Dangerous Ambiguities in the Coronavirus Act: Detention of the ‘Potentially Infectious’

Dangerous Ambiguities in the Coronavirus Act: Detention of the ‘Potentially Infectious’

Following his article covering the “New Legal Powers to Detain ‘Potentially Infectious’ People“, BCL partner John Binns comments on the potential issues within the coronavirus act.

Dangerous ambiguities

The nature and the urgency of the current crisis meant that the provisions of the Coronavirus Act 2020 were rushed through Parliament with hardly any scrutiny at all. While understandable, this lack of rigour is particularly important in the context of powers to detain people who are ‘potentially infectious’, which contain a number of dangerous ambiguities.


What does ‘potentially infectious’ mean?

One key ambiguity is in what ‘potentially infectious’ means. Certainly, it includes people who are, ‘or may be’ infected with the virus, where ‘there is a risk’ they may also infect others (as well as anyone who has been in an ‘infected area’ abroad within the last two weeks – an increasingly rare category, of course). But who decides whether there are ‘reasonable grounds to suspect’ that a person ‘may be’ infected, and whether ‘there is a risk’ of infecting others?


Who decides?

The answer is a potentially vast range of people, which – as well as police constables and immigration officers – includes qualified public health consultants, but also any other ‘officer of the Secretary of the State’ who has been ‘designated’ by him or her for that purpose. This means that unlike, say, arrest for a criminal offence or detention under the Mental Health Act, the powers here can be exercised by people who do not have to have any qualifications or training (though we may presume that they will at least be provided with the latter).


What is ‘necessary and proportionate’?

A related ambiguity is in when it will be deemed ‘necessary and proportionate’ to detain such people, first for ‘screening and assessment’, and then further, potentially in isolation and/or subject to other requirements or restrictions, depending on the results of that process. The phrasing seems designed to be compatible with the Human Rights Act, which requires measures like this to be proportionate to the ‘legitimate aim’ of the law in question – expressed to be to ‘manage the effects’ of the pandemic, including our ‘reduced workforce’ and ‘increased pressure on health services’.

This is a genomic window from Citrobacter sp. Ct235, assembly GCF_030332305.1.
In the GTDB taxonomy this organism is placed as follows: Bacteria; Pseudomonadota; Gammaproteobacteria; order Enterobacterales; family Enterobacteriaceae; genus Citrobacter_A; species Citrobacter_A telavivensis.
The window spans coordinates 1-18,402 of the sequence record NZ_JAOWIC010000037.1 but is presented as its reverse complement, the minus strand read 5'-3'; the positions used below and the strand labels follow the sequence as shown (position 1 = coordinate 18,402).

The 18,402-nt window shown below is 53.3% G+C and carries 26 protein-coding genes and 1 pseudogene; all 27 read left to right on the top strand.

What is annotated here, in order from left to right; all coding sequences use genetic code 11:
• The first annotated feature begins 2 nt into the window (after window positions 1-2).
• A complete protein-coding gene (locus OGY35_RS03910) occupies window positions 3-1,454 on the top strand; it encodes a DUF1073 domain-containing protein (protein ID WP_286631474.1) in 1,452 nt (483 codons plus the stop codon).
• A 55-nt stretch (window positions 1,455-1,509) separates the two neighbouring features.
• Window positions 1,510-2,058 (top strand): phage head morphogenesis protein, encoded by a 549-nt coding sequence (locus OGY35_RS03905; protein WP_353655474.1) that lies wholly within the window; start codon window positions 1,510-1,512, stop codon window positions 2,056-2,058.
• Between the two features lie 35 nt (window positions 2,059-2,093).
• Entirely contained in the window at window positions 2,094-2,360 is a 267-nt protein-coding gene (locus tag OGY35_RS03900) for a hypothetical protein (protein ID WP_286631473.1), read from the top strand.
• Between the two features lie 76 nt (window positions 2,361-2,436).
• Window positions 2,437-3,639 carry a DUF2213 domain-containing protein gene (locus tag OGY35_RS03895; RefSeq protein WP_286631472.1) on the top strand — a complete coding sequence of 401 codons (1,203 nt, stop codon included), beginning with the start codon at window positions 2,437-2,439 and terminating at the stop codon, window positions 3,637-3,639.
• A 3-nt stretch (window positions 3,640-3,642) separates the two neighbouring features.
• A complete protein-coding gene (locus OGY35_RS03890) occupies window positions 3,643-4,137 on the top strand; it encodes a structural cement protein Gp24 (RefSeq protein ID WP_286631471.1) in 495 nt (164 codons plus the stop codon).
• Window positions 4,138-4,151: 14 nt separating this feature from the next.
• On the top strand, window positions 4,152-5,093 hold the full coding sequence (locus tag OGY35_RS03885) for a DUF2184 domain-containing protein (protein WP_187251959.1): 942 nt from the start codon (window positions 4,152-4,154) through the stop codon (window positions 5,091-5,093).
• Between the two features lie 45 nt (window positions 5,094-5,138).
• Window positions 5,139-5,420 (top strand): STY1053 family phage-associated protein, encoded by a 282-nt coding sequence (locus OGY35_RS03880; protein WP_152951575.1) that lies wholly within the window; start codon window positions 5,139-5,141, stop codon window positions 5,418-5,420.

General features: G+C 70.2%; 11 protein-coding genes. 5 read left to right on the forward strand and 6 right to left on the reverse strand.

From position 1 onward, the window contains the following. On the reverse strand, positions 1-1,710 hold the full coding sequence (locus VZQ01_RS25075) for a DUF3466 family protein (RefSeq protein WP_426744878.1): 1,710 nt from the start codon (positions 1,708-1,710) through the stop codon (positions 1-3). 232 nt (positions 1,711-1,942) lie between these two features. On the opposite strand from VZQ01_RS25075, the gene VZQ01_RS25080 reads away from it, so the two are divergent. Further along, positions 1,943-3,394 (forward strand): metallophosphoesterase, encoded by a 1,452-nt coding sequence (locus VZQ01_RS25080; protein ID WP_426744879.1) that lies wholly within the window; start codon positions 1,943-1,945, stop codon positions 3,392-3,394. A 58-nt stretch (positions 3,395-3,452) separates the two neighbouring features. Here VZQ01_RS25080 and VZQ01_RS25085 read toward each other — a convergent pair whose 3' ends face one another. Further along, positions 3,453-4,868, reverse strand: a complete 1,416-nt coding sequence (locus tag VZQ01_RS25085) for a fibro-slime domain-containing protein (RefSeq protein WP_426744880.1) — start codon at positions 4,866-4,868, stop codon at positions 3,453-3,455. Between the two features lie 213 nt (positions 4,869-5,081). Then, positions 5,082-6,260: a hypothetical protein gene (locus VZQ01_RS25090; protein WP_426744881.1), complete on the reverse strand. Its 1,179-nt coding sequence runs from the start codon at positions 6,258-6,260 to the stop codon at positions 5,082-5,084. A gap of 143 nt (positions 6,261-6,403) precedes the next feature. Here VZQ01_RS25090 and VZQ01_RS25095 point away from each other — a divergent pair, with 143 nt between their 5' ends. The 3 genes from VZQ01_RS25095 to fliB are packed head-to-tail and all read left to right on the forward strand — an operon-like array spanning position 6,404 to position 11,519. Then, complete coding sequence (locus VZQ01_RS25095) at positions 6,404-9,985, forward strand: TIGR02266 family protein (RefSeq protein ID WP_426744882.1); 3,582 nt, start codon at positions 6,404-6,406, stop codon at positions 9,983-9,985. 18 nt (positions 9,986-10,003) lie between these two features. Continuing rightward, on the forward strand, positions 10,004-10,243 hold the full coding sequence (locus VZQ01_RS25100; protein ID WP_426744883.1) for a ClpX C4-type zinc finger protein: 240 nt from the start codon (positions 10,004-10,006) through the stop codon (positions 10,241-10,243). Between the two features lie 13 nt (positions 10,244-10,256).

The importance of guidance

This also means that the guidance produced on these questions (which the Act says those exercising the powers must take into account) by the Secretary of State will matter a great deal – but again, the Act provides for no parliamentary scrutiny. Would it be open to the government to say, for instance, that anyone not observing the latest version of ‘social distancing’ or ‘lockdown’ measures should be deemed ‘potentially infectious’, or that the detention of people who particularly threaten to infect health or other ‘key’ workers should be deemed ‘necessary and proportionate’?


What is a ‘suitable’ place?

There is also ambiguity about precisely where a ‘potentially infectious’ person will be taken if it is deemed ‘necessary and proportionate’ to do so. The Act talks about a place ‘suitable for screening and assessment’, without specifying what such a place might be (the regulations that preceded the Act at least talked of ‘a hospital or other suitable place’). The facilities, locations, and safety of such places will matter a great deal, not least to those who will work there and are taken there. Where will they be?


For how long can people be detained?

Finally, there are ambiguities about timescales. The Act says the initial detention (for ‘screening and assessment’) can be for up to 48 hours, although if the person is moved to another ‘suitable’ place (where this is considered ‘appropriate’ – presumably because the first place turns out not to be ‘suitable’, though the Act does not specify) then the clock starts again. There is then a 14-day limit on further restrictions or requirements, including detention, but this can be extended for up to another 14 days, and the extended limit does not (oddly) apply where the person is kept in isolation.


The scrutiny of the courts

We do not yet know the detail of how these provisions will work in practice. For people detained beyond that initial 48 hours, the Act provides for an appeal (albeit, in practice, doubtless by telephone), but to a magistrate, a class of person not famously known for doubting the judgements of public servants. In due course, no doubt, these ambiguities will be escalated to the higher courts, where the hard questions of how to balance our liberties and our safety will receive more considered attention.


If you’d like to discuss any of the issues raised in this article with one of our solicitors then please contact us in the strictest confidence.

John Binns is a partner at BCL, specialising in business crime and proceeds of crime. Most of his cases involve an international element, and he has advised clients on appeals to the CJEU in the context of international corruption allegations and targeted financial sanctions.